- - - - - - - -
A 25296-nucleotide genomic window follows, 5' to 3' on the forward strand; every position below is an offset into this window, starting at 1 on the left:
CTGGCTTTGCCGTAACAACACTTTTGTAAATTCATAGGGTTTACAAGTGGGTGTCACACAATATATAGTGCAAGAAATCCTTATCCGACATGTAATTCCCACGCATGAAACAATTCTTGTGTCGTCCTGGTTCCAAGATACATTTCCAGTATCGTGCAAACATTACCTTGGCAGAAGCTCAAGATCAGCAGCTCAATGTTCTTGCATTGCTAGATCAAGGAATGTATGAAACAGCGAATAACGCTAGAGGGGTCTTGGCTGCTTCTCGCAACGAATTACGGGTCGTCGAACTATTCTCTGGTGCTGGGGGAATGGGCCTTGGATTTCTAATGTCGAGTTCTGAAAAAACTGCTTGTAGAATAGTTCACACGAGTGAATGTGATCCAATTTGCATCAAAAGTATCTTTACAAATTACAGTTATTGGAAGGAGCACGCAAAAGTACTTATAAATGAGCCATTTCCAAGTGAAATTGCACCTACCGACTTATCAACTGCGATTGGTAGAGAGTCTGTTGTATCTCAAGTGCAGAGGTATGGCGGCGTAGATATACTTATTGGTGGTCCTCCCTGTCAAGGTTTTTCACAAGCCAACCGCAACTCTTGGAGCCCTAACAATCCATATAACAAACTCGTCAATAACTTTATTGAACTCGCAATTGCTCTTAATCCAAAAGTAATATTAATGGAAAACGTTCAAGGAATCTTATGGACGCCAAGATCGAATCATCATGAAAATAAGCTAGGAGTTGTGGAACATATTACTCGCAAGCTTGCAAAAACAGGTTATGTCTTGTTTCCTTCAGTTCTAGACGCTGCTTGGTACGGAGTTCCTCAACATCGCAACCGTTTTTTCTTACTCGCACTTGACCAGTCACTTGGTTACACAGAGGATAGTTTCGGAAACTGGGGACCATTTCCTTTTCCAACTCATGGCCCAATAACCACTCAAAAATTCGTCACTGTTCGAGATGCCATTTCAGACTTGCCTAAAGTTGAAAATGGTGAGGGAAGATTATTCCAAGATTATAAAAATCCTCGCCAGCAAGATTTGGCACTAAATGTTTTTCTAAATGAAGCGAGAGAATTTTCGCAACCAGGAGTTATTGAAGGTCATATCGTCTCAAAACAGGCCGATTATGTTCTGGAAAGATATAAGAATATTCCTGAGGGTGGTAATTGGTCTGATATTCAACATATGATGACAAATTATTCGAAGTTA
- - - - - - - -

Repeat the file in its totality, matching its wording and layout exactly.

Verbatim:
A 25296-nucleotide genomic window follows, 5' to 3' on the forward strand; every position below is an offset into this window, starting at 1 on the left:
CTGGCTTTGCCGTAACAACACTTTTGTAAATTCATAGGGTTTACAAGTGGGTGTCACACAATATATAGTGCAAGAAATCCTTATCCGACATGTAATTCCCACGCATGAAACAATTCTTGTGTCGTCCTGGTTCCAAGATACATTTCCAGTATCGTGCAAACATTACCTTGGCAGAAGCTCAAGATCAGCAGCTCAATGTTCTTGCATTGCTAGATCAAGGAATGTATGAAACAGCGAATAACGCTAGAGGGGTCTTGGCTGCTTCTCGCAACGAATTACGGGTCGTCGAACTATTCTCTGGTGCTGGGGGAATGGGCCTTGGATTTCTAATGTCGAGTTCTGAAAAAACTGCTTGTAGAATAGTTCACACGAGTGAATGTGATCCAATTTGCATCAAAAGTATCTTTACAAATTACAGTTATTGGAAGGAGCACGCAAAAGTACTTATAAATGAGCCATTTCCAAGTGAAATTGCACCTACCGACTTATCAACTGCGATTGGTAGAGAGTCTGTTGTATCTCAAGTGCAGAGGTATGGCGGCGTAGATATACTTATTGGTGGTCCTCCCTGTCAAGGTTTTTCACAAGCCAACCGCAACTCTTGGAGCCCTAACAATCCATATAACAAACTCGTCAATAACTTTATTGAACTCGCAATTGCTCTTAATCCAAAAGTAATATTAATGGAAAACGTTCAAGGAATCTTATGGACGCCAAGATCGAATCATCATGAAAATAAGCTAGGAGTTGTGGAACATATTACTCGCAAGCTTGCAAAAACAGGTTATGTCTTGTTTCCTTCAGTTCTAGACGCTGCTTGGTACGGAGTTCCTCAACATCGCAACCGTTTTTTCTTACTCGCACTTGACCAGTCACTTGGTTACACAGAGGATAGTTTCGGAAACTGGGGACCATTTCCTTTTCCAACTCATGGCCCAATAACCACTCAAAAATTCGTCACTGTTCGAGATGCCATTTCAGACTTGCCTAAAGTTGAAAATGGTGAGGGAAGATTATTCCAAGATTATAAAAATCCTCGCCAGCAAGATTTGGCACTAAATGTTTTTCTAAATGAAGCGAGAGAATTTTCGCAACCAGGAGTTATTGAAGGTCATATCGTCTCAAAACAGGCCGATTATGTTCTGGAAAGATATAAGAATATTCCTGAGGGTGGTAATTGGTCTGATATTCAACATATGATGACAAATTATTCGAAGTTA